Even in France - THE place for guinea fowl - we don’t know that much about these beautiful birds. Strange, that. So, it’s high time we cracked open a few secrets about them. And when you know there's such a thing as guinea fowl farming, all you have to do is surprise your guests with a guinea fowl dish, then sit back and enjoy all the praise... for your cooking.
By all accounts
As far as we know, Numida meleagris - the domestic helmeted guinea fowl - is native to Africa, where there are still pockets of wild guinea fowl living on the savannah and up in the trees. They were first imported by the Greeks and Romans, who used them as offerings to the gods and reared them like poultry. There are many myths and legends surrounding the guinea fowl, starting with the name. So... why are they called guinea fowl?
From Pharaoh's chicken to pintades and guinea fowl
The guinea fowl, or pintades as it’s sometimes called, was known as the ‘Numidian chicken’ to the Romans. It was the ‘Turkish chicken’ at the time the Byzantine Empire fell, and ‘Pharaoh's chicken’ or ‘Indian chicken’ by the 15th century. A hundred years later it arrived in Spain, where it became the pintado - meaning 'well-pigmented' - with reference to its pointed crest and colourful wattle. The domestic guinea fowl originated from one of several wild species on what was once called the Guinea Coast in West Africa, hence the name.
GUINEA FOWL IN GREECE
It was Aristotle who gave it the name ‘Meleagris’. In Greek mythology, the sisters of Meleager were turned into birds by Artemis, the goddess of the hunt. Meleager was the king of Calydon. When he was killed, Artemis turned his sisters into birds to ease their suffering, and they became guinea fowl. In spite of her efforts, their relentless weeping left small white spots on their grey plumage.
The domesticated guinea fowl bred in Europe has retained the mistrustful, wild nature of its ancestors, Numida meleagris. The guinea fowl is a species belonging to the Numididae family. They were once endemic throughout Africa from north to south, but have become scarce as a result of excessive hunting. They can now be found in the wild from the southern Sahara to Mozambique, and also in Madagascar, South America, Asia and some islands in the Indian Ocean. There are also pockets of them in the Caribbean. Guinea fowl live in small groups. They can run fast on their relatively long legs and they can also fly. The guinea fowl is an omnivorous gallinaceous species that feeds on plants, berries, seeds and insects in areas where there are trees and bushes.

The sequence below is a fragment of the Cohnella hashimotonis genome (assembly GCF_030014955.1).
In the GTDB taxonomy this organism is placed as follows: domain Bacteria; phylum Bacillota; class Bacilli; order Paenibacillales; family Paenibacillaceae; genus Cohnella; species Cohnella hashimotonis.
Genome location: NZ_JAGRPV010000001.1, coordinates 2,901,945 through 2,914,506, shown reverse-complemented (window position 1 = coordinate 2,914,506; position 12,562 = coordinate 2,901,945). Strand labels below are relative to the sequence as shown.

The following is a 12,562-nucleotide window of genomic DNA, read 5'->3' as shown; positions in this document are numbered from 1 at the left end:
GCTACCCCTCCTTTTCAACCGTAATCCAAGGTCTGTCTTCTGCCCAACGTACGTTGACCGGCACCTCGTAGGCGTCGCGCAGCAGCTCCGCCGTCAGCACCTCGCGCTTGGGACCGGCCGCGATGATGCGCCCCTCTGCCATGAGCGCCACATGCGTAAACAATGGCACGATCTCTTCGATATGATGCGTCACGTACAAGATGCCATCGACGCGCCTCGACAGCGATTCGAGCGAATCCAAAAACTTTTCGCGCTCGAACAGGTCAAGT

The queen of cuisine
and hearts and dinners
Guinea fowl is tasty and delicious; the flavour is somewhere between game and poultry. It can be cooked in a variety of ways to suit any taste - roasted, steamed, griddled, pan-fried, en papillote, in the wok or on the barbecue. Whole or in portions, fresh or frozen, it lends itself to any situation - a family meal, a romantic dinner for two, or a simple dish for an amateur foodie or young chef to prepare; guinea fowl answers everyone's needs!
It's all good
At 170 calories per 100 grams, guinea fowl is one of the lightest meats you can buy. It also has a good balance of lipids. Its low cholesterol content and predominantly mono-unsaturated fatty acids mean it is unrivalled in the poultry stakes as an ally for anyone who’s on a diet.
Of all the different types of poultry, guinea fowl is one of the most protein-rich with 21.7 grams per 100 grams. A weighty benefit not to be taken lightly!
for the morale
Did you know you can get guinea fowl capons? The star turn - the Rolls Royce of guinea fowl. High quality poultry known for its tenderness. Its unique, incomparable flavour is highly sought-after for the finest dining tables and will delight your guests' palates! It comes in various formats: ready to cook (without giblets), partially eviscerated (with giblets, head and legs) and the more traditional format - adorned with its feathers for presentation purposes. A delicious treat for both the eyes and the palate.
Good to know
The meat will mature if you wrap your guinea fowl in baking parchment or a tea towel and store it at 4°C in the fridge (remove the plastic film if it comes on a tray). Worth knowing, right? No need to thank us :)
Alright then, one last thing before we finish. Do you know what the guinea fowl’s call, or rather scream, sounds like? They say it's a kind of cackling or screeching. That's it - now you know everything there is to know - or almost everything. All that's left is for us to say "bon appetit"!